Critical Focus on the Visual Arts: Art and Architecture
“[This course] opened my eyes to a world of education and criticism that I never knew existed. I learned so much about New York City and its art culture.” — Annie Talton, 2015
A two-course curricular option that provides a concentrated study of aesthetic concepts for students interested in the visual arts. Both courses emphasize critical thinking and analysis, skills that will be valuable to students in whatever fields they choose to pursue in college and beyond. Numerous field trips to museums and architectural landmarks throughout the city enable students to take advantage of New York’s vast cultural resources. Both courses meet daily, one in the morning, one in the afternoon.
Architecture and Society: New York’s Built Environment
Tina Rivers Ryan
This course introduces students to the visual analysis of architecture. Instead of surveying the history of architecture, we look at specific New York landmarks to understand how great structures not only fulfill practical needs but also influence our relationship to the physical and social world around us. By studying some of New York’s notable museums, parks, houses of worship, office buildings, and transportation centers, we see how these sites reflect and inform different kinds of social experiences. As students learn to “read” these sites closely, they become familiar with the basic vocabulary of architecture (including light, space, mass, and circulation) and come to appreciate how architects of different eras and sensibilities have engaged these same basic elements to different ends.
Some of the sites we explore together include Columbia University’s campus, the Cathedral of St. John the Divine, Central Park, Grand Central Terminal, Lever House, the Metropolitan Museum of Art, and the 9/11 Memorial.
Problems in the History of Art
This course covers selected monuments of painting and sculpture from various eras and cultures as well as basic trends and concepts in the history of art. Students learn about art from both the artist’s perspective (focusing on materials and technique) and the art historian’s perspective (focusing on issues of patronage, context, and interpretation), with both ultimately impacting how we view these objects in the modern world.
The goal of this class is to examine specific objects and encourage students to think about formal analysis—understanding the choices artists make, as well as how these objects reflect upon their specific culture and era. Rather than addressing the subject of art history in the traditional survey fashion, this course will be topic-based, with particular emphasis on how curatorial decisions impact the way we view works of art.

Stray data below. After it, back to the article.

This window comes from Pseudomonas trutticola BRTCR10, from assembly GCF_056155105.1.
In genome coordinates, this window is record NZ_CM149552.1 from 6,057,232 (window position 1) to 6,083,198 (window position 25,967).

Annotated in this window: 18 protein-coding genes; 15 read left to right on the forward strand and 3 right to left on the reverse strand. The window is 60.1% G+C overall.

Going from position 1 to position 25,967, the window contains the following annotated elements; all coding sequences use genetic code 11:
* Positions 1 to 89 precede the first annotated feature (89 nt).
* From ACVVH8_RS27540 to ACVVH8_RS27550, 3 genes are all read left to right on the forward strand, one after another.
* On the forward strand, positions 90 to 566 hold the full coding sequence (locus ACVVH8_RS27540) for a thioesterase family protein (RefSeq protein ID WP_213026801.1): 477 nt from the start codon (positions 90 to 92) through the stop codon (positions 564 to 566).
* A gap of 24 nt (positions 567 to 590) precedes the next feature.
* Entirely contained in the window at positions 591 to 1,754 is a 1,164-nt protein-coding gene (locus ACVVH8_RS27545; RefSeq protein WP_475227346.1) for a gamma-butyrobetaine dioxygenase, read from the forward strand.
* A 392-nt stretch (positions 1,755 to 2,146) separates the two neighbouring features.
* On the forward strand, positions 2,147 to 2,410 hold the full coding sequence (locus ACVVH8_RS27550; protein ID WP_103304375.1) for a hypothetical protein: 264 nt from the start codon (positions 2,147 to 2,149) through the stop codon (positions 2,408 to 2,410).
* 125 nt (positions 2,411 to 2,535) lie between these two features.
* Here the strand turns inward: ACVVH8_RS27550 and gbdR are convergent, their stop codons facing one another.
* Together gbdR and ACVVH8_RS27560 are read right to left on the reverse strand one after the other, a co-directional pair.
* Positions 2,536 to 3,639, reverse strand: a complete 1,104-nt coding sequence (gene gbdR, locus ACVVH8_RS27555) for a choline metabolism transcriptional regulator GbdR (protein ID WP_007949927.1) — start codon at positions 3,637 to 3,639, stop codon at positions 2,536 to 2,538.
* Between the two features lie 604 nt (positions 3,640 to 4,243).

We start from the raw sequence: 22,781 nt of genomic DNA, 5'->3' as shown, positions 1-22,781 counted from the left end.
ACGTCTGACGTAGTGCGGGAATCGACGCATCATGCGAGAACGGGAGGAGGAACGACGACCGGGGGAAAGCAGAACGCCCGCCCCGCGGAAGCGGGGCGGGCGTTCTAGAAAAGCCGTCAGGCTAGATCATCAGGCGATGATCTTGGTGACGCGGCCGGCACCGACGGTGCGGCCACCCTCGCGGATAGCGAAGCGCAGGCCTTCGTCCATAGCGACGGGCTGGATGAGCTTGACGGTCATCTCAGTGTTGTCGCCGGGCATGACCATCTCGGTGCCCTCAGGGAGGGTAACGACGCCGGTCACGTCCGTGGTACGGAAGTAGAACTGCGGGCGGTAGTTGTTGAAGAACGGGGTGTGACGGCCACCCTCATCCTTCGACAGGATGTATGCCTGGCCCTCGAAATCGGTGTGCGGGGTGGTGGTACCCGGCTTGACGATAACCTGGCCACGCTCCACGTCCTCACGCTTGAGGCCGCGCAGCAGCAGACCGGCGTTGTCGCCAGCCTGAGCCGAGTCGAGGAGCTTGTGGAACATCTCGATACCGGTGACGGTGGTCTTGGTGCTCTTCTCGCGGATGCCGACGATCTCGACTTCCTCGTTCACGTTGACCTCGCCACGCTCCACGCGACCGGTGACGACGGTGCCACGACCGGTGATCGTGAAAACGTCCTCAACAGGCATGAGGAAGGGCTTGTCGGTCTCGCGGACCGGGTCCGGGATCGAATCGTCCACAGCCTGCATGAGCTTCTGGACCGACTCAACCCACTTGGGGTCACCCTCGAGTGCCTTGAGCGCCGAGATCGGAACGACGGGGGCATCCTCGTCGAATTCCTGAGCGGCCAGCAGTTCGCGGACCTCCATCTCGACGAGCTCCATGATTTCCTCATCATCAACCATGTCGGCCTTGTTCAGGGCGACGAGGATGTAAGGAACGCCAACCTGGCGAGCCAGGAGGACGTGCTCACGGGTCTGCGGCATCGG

While the works examined are not limited to New York-based art, the course does take advantage of the city's many wide-ranging art collections. Class trips include visits to the Metropolitan Museum of Art, the Cloisters, the Frick Collection, the Guggenheim Museum, the Hispanic Society, and the Museum of Modern Art.
Anna Hetherington holds a Ph.D. in art history from Columbia University and a B.A. in psychology and art history from the University of California, Berkeley. Her focus is the Italian Renaissance, but she has taught in a variety of fields ranging from 20th century American art to German art in the age of the Reformation. She has taught psychology in the Pre-College Academy at the University of California, Berkeley, and has worked as a consultant for a contemporary art gallery. Anna currently teaches art history at the Horace Mann School.
Lorenzo Vigotti graduated from the School of Architecture at the University of Florence, Italy, where he worked as a practicing architect before moving to the U.S. At Columbia he is currently finishing his dissertation on Italian private palaces between the Middle Ages and the Renaissance. His broader research interests include issues regarding the preservation of historical buildings and exchanges between the West and the Islamic world. In addition to teaching Art Humanities: Masterpieces of the Western World for the Columbia Core Curriculum, Lorenzo has taught Italian Architecture and Propaganda and Architecture at Columbia, as well as courses on Florentine architecture for American study-abroad programs in Florence.
Specific course information, such as hours and instructors, are subject to change at the discretion of the University.